Does time really heal all wounds—or only pass them on? Does history actually repeat itself? For whom? When? In a series of case studies that shift the focus from the motives and humanity of the rescuer to those of the people needing help, Tumarkin’s passionate and compassionate study of trauma explores “what …humans do with their pain” and dramatically shows that there is no one-size-fits-all answer. Why did one child survivor of the Holocaust become a dynamic force in the entertainment world while another landed in jail for trying to protect her grandson? For both, their early experiences remained a daily reality, permeating their lives with the unmistakable “atmosphere” of the Holocaust. Even more difficult to explain is suicide. Do children of parents who killed themselves feel compelled to repeat the last act of their parent? The fear that one suicide will spark another inhibits even raising the subject, and Tumarkin’s chapter on a series of young peoples’ suicides within one community is both heartbreaking and revelatory. If suicide seems to run in families, can it run in a school, that loco parentis? Yet “there’s no space for a suicide in a school’s institutional memory”—even as teachers state that it’s the students they lose, not the success stories, they always remember. Grounded in “the bottomlessness of human endurance,” this is one of the many hard-won—not pat—truths Tumarkin uncovers in this riveting and troubling book.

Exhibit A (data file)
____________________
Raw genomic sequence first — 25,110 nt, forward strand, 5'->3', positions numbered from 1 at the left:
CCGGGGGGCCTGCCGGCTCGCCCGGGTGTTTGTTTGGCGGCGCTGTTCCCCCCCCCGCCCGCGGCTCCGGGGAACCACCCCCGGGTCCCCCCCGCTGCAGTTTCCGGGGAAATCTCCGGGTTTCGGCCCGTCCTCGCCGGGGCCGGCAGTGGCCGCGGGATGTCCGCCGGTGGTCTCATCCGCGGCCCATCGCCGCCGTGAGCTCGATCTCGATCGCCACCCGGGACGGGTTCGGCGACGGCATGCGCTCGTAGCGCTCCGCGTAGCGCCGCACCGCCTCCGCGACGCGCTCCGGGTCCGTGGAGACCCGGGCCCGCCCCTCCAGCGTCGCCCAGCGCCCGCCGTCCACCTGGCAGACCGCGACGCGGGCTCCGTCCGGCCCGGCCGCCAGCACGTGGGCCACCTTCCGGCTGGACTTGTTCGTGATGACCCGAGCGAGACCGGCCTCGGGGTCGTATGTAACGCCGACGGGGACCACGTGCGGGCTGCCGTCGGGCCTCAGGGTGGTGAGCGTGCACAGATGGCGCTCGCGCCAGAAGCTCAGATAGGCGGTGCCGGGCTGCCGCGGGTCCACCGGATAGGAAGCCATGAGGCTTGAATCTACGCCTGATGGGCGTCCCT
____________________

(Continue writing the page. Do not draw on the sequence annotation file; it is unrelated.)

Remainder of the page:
Guy Davenport spent his life immersed in books while keeping correspondence with hundreds of notable artists and writers. The Geography of the Imagination distills Davenport’s fascination with the reappearance of symbols over time. The titular essay charts Edgar Allan Poe’s interest in interior design and tussles out details of the American Gothic—a painting we assume to know until Davenport reveals how its domestic familiarities extend back to archaic myth. These essays extend appreciation (and bookshelves) for the familiar—Joyce, Whitman, Marianne Moore—and those lost to time. The fun of reading Davenport comes from being with him through his unexpected discoveries.
Places where, while reading this book, my belly laugh drew attention from strangers: the E4 to Friendship Heights, Panera, the back of an Uber, the front of an Uber, the waiting room at my endocrinologist’s office. Let me tell you, dear reader, this book is funny as heck. In this collection of essays Philpott discusses her life as a genuinely funny person; from getting married, to raising children, to analyzing the clothing choices of celebrities. This delightful and entertaining memoir also prominently features a lobsterman, a snake wedding, and an exploding dog butt. Just trust me and read this book, OK?